Stock-still is an idiom that is hundreds of years old. An idiom is a word, group of words, or phrase that has a figurative meaning that is not easily deduced from its literal definition. Often using descriptive imagery or metaphors, common idioms are words and phrases used in the English language in order to convey a concise idea, and are often spoken or are considered informal or conversational. English idioms can illustrate emotion more quickly than a phrase that has a literal meaning, even when the etymology or origin of the idiomatic expression is lost. An idiom is a metaphorical figure of speech, and it is understood that it is not a use of literal language. Figures of speech like an often-used metaphor have definitions and connotations that go beyond the literal meaning of the words. Mastery of the turn of phrase of an idiom, which may use slang words or other parts of speech, is essential for the English learner. Many English as a Second Language students do not understand idiomatic expressions and idiomatic language such as in a blue moon, spill the beans, let the cat out of the bag, silver lining, back to the drawing board, barking up the wrong tree, kick the bucket, hit the nail on the head, face the music, under the weather, piece of cake, when pigs fly, and raining cats and dogs, because they attempt to translate them word for word, which yields only the literal meaning. English phrases that are idioms should not be taken literally. In addition to learning vocabulary and grammar, one must understand the phrasing of the figurative language of idiomatic phrases in order to know English like a native speaker; it is helpful to maintain a list of phrases, common expressions, and popular expressions to memorize that are used figuratively or idiomatically. We will examine the meaning of the idiom stock-still, where it came from, and some examples of its idiomatic usage in sentences.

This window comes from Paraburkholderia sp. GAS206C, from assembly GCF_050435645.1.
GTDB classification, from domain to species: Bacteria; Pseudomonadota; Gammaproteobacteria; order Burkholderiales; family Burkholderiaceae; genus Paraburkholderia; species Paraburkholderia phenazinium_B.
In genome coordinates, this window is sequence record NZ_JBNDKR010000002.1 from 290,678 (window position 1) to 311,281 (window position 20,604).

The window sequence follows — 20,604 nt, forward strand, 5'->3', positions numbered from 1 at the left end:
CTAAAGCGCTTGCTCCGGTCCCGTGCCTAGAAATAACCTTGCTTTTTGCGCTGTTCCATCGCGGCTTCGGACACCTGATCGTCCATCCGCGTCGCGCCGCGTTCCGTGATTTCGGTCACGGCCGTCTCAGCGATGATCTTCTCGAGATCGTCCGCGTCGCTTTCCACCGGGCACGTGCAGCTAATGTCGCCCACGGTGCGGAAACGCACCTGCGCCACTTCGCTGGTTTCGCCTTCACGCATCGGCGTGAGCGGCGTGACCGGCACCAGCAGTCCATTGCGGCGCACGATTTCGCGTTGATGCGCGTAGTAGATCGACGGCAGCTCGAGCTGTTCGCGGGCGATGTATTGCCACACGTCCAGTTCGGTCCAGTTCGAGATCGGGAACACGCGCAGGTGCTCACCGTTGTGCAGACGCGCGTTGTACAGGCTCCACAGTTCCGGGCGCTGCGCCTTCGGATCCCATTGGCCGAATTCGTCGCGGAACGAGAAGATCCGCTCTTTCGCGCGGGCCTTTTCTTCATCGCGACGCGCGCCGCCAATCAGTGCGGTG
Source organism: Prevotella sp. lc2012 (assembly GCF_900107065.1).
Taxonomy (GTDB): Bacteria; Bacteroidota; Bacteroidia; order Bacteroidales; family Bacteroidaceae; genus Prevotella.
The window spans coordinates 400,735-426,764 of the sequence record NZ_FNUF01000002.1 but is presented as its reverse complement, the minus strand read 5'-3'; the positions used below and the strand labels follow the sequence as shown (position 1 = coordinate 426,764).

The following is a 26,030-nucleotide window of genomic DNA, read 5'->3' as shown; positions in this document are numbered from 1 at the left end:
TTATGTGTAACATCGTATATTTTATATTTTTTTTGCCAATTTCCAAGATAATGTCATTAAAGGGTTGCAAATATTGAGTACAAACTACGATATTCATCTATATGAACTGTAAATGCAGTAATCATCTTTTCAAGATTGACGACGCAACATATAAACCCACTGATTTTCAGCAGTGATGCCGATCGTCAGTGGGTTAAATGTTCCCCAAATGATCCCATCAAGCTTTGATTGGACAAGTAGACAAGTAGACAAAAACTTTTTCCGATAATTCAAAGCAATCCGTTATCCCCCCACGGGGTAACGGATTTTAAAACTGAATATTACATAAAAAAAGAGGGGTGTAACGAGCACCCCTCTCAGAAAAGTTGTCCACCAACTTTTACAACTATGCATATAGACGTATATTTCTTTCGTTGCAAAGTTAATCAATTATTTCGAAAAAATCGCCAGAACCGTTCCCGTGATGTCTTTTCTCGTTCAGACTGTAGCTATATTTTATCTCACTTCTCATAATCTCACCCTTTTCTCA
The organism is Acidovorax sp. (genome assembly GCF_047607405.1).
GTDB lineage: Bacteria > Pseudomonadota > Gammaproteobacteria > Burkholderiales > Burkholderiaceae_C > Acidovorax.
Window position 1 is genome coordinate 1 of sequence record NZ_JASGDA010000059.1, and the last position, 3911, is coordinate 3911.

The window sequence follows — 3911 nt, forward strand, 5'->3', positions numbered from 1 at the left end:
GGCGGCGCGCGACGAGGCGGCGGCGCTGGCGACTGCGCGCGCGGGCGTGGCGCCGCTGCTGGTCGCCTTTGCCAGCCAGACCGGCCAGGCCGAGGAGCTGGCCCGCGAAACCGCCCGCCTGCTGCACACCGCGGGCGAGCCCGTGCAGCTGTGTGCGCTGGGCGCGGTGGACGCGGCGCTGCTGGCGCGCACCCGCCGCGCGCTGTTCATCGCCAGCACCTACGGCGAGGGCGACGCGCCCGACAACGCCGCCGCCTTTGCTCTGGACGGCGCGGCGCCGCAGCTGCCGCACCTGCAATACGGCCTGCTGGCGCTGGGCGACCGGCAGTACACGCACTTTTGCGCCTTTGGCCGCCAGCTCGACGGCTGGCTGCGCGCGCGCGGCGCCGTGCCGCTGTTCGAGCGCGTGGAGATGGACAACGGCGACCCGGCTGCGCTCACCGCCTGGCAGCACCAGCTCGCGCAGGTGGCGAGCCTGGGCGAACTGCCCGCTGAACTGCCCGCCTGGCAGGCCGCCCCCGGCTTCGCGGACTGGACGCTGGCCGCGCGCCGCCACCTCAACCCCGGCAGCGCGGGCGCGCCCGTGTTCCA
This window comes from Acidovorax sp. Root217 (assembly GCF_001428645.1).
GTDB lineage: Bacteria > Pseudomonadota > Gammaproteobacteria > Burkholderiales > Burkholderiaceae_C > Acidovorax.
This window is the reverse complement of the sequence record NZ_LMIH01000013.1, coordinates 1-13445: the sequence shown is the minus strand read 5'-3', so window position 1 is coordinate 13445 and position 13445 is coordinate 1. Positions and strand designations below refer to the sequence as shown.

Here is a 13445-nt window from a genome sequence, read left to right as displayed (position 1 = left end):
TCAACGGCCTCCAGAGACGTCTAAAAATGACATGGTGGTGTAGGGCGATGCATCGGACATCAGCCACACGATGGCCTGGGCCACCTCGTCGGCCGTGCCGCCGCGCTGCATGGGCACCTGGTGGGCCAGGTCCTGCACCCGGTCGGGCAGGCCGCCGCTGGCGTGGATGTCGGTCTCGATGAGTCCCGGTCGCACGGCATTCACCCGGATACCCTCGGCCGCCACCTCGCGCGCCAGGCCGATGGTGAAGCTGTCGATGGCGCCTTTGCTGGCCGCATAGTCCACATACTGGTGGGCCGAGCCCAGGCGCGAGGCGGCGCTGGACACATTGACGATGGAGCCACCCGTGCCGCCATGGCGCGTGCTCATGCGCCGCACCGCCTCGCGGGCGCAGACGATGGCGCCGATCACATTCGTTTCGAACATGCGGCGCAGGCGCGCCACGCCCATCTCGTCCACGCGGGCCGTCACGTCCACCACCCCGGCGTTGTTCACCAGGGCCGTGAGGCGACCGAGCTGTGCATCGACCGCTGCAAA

Stock-still means not moving, completely motionless. Stock-still implies being as physically quiet as a statue. The idiom stock-still is a hyphenated compound word according to the Oxford English Dictionary; however, it is often rendered as two, separate words with no hyphen. The expression stock-still originated in the 1400s. The word stock in stock-still means a tree stump; it is derived from the Old English word, stoc. In effect, the word stock-still means as immovable as a tree stump. Surprisingly, the idiom is still in use with its original meaning, even though the definition of stock to mean tree stump has fallen out of favor.


To get good footage of the birds, she has to stand stock-still despite aching shoulders, a stiff neck, and gawking onlookers. (The Australian)

There was a persistent scratching sound from beneath the floorboards, and every once in a while her dog would stand stock-still and then tremble. (The Asheville Citizen-Times)

Trying to convince people he was a statue, creating the illusion of having stood stock still, but adopting the mannerisms of his character was all part of the skill. (The Great Yarmouth Mercury)

He stood stock still and videoed the river creature as it ran towards him and nosily got close up to him before darting into the undergrowth. (The Newbury Weekly News)

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